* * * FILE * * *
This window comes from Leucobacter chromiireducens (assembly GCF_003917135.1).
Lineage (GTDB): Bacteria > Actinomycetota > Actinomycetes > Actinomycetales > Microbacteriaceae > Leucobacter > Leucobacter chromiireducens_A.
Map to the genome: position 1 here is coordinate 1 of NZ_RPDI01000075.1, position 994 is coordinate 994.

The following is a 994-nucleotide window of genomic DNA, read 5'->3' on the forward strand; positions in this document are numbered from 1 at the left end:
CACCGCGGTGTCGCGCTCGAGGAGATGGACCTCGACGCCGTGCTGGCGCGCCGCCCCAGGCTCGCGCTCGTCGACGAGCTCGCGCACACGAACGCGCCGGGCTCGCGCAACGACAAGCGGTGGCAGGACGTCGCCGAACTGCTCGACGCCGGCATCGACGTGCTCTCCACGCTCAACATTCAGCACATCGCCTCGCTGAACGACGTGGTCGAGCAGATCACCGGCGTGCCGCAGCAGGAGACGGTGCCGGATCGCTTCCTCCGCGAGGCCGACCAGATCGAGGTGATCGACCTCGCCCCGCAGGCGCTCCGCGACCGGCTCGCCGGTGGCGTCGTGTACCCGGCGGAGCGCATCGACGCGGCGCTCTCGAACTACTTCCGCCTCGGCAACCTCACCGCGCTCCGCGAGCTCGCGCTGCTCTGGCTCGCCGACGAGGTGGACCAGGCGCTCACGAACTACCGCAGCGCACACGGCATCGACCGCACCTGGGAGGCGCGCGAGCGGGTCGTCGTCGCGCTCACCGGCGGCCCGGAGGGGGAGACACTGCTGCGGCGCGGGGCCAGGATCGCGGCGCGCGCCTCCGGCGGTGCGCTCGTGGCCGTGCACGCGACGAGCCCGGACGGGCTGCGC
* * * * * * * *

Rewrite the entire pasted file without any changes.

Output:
This window comes from Leucobacter chromiireducens (assembly GCF_003917135.1).
Lineage (GTDB): Bacteria > Actinomycetota > Actinomycetes > Actinomycetales > Microbacteriaceae > Leucobacter > Leucobacter chromiireducens_A.
Map to the genome: position 1 here is coordinate 1 of NZ_RPDI01000075.1, position 994 is coordinate 994.

The following is a 994-nucleotide window of genomic DNA, read 5'->3' on the forward strand; positions in this document are numbered from 1 at the left end:
CACCGCGGTGTCGCGCTCGAGGAGATGGACCTCGACGCCGTGCTGGCGCGCCGCCCCAGGCTCGCGCTCGTCGACGAGCTCGCGCACACGAACGCGCCGGGCTCGCGCAACGACAAGCGGTGGCAGGACGTCGCCGAACTGCTCGACGCCGGCATCGACGTGCTCTCCACGCTCAACATTCAGCACATCGCCTCGCTGAACGACGTGGTCGAGCAGATCACCGGCGTGCCGCAGCAGGAGACGGTGCCGGATCGCTTCCTCCGCGAGGCCGACCAGATCGAGGTGATCGACCTCGCCCCGCAGGCGCTCCGCGACCGGCTCGCCGGTGGCGTCGTGTACCCGGCGGAGCGCATCGACGCGGCGCTCTCGAACTACTTCCGCCTCGGCAACCTCACCGCGCTCCGCGAGCTCGCGCTGCTCTGGCTCGCCGACGAGGTGGACCAGGCGCTCACGAACTACCGCAGCGCACACGGCATCGACCGCACCTGGGAGGCGCGCGAGCGGGTCGTCGTCGCGCTCACCGGCGGCCCGGAGGGGGAGACACTGCTGCGGCGCGGGGCCAGGATCGCGGCGCGCGCCTCCGGCGGTGCGCTCGTGGCCGTGCACGCGACGAGCCCGGACGGGCTGCGC